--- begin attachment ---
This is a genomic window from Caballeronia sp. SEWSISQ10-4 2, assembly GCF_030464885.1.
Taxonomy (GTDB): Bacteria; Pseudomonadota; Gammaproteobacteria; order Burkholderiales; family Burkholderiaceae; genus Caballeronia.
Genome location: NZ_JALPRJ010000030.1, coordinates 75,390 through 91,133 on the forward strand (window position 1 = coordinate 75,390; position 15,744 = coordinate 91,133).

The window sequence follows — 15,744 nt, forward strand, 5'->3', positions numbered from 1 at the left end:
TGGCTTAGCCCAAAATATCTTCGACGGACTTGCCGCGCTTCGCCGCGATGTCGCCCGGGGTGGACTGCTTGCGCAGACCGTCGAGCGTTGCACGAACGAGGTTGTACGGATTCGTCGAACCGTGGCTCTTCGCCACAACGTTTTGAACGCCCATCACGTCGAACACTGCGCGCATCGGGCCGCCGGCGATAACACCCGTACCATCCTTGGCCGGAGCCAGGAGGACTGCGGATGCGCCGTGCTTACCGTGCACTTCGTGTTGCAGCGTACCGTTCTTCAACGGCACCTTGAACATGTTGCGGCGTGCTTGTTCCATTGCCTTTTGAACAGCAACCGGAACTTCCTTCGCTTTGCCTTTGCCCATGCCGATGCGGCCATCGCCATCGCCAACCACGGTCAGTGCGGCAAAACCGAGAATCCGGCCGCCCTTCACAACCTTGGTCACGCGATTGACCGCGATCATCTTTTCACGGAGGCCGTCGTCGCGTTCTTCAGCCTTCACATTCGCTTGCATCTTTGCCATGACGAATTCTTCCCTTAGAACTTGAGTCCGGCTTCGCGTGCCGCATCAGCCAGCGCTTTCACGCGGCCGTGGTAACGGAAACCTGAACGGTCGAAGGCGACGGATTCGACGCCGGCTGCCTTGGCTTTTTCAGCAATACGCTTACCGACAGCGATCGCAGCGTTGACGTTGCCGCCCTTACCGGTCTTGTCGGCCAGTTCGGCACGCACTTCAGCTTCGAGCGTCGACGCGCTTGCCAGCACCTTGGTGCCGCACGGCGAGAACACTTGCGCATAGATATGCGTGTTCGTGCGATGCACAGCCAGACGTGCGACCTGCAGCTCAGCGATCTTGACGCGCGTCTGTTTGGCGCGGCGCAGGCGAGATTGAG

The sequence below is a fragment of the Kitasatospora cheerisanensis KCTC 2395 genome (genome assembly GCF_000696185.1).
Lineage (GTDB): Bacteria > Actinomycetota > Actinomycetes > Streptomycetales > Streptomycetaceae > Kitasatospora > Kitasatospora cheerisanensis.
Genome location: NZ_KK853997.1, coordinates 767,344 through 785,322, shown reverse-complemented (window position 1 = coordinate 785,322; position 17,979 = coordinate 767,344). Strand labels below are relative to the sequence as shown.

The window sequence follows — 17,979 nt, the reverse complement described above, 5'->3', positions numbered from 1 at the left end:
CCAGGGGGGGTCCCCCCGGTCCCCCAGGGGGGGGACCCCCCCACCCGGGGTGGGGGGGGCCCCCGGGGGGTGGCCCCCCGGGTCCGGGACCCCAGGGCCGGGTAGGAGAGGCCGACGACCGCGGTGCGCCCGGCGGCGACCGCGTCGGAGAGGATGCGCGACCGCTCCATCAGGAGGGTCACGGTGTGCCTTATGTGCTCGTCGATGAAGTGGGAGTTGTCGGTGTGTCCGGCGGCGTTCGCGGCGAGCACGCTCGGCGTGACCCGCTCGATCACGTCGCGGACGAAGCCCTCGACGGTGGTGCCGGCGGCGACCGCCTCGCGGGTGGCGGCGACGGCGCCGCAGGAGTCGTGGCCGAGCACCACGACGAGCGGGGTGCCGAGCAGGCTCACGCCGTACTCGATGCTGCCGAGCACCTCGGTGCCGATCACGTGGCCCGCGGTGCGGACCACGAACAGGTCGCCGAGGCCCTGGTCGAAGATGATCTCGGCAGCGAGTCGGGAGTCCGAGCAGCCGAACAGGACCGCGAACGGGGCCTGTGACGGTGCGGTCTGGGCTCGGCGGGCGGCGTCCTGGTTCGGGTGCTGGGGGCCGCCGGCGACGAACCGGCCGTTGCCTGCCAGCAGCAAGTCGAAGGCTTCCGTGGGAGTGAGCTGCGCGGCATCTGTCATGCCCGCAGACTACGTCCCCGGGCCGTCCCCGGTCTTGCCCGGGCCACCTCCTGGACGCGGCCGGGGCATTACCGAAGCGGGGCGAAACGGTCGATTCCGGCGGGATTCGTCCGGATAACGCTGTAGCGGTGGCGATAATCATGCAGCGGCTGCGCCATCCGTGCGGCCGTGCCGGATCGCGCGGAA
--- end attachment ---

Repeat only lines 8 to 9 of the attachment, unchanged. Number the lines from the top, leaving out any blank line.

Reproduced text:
Genome location: NZ_KK853997.1, coordinates 767,344 through 785,322, shown reverse-complemented (window position 1 = coordinate 785,322; position 17,979 = coordinate 767,344). Strand labels below are relative to the sequence as shown.

The window sequence follows — 17,979 nt, the reverse complement described above, 5'->3', positions numbered from 1 at the left end: